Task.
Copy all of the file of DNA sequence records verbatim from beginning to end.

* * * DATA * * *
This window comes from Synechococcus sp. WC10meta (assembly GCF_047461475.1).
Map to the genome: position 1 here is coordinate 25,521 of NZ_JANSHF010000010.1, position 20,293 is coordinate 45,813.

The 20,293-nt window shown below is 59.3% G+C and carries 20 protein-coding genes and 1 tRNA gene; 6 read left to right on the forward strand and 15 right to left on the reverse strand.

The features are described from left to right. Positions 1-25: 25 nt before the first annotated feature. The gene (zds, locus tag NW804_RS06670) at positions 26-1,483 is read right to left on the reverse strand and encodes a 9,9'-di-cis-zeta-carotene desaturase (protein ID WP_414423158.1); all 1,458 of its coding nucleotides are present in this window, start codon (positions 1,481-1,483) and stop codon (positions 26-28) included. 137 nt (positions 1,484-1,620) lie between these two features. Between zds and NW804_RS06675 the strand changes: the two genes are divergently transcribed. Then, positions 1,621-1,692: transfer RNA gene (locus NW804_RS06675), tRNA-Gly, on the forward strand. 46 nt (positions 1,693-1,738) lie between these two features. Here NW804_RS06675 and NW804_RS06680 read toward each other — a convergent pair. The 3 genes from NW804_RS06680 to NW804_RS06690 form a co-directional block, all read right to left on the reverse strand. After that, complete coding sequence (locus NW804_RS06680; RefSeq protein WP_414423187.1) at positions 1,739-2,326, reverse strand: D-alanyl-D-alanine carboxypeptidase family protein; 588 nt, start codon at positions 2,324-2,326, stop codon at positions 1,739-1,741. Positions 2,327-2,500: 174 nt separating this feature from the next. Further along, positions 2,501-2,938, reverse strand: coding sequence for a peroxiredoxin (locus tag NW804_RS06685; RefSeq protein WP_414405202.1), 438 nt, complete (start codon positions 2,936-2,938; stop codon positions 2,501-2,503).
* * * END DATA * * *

This window comes from Synechococcus sp. WC10meta (assembly GCF_047461475.1).
Map to the genome: position 1 here is coordinate 25,521 of NZ_JANSHF010000010.1, position 20,293 is coordinate 45,813.

The 20,293-nt window shown below is 59.3% G+C and carries 20 protein-coding genes and 1 tRNA gene; 6 read left to right on the forward strand and 15 right to left on the reverse strand.

The features are described from left to right. Positions 1-25: 25 nt before the first annotated feature. The gene (zds, locus tag NW804_RS06670) at positions 26-1,483 is read right to left on the reverse strand and encodes a 9,9'-di-cis-zeta-carotene desaturase (protein ID WP_414423158.1); all 1,458 of its coding nucleotides are present in this window, start codon (positions 1,481-1,483) and stop codon (positions 26-28) included. 137 nt (positions 1,484-1,620) lie between these two features. Between zds and NW804_RS06675 the strand changes: the two genes are divergently transcribed. Then, positions 1,621-1,692: transfer RNA gene (locus NW804_RS06675), tRNA-Gly, on the forward strand. 46 nt (positions 1,693-1,738) lie between these two features. Here NW804_RS06675 and NW804_RS06680 read toward each other — a convergent pair. The 3 genes from NW804_RS06680 to NW804_RS06690 form a co-directional block, all read right to left on the reverse strand. After that, complete coding sequence (locus NW804_RS06680; RefSeq protein WP_414423187.1) at positions 1,739-2,326, reverse strand: D-alanyl-D-alanine carboxypeptidase family protein; 588 nt, start codon at positions 2,324-2,326, stop codon at positions 1,739-1,741. Positions 2,327-2,500: 174 nt separating this feature from the next. Further along, positions 2,501-2,938, reverse strand: coding sequence for a peroxiredoxin (locus tag NW804_RS06685; RefSeq protein WP_414405202.1), 438 nt, complete (start codon positions 2,936-2,938; stop codon positions 2,501-2,503).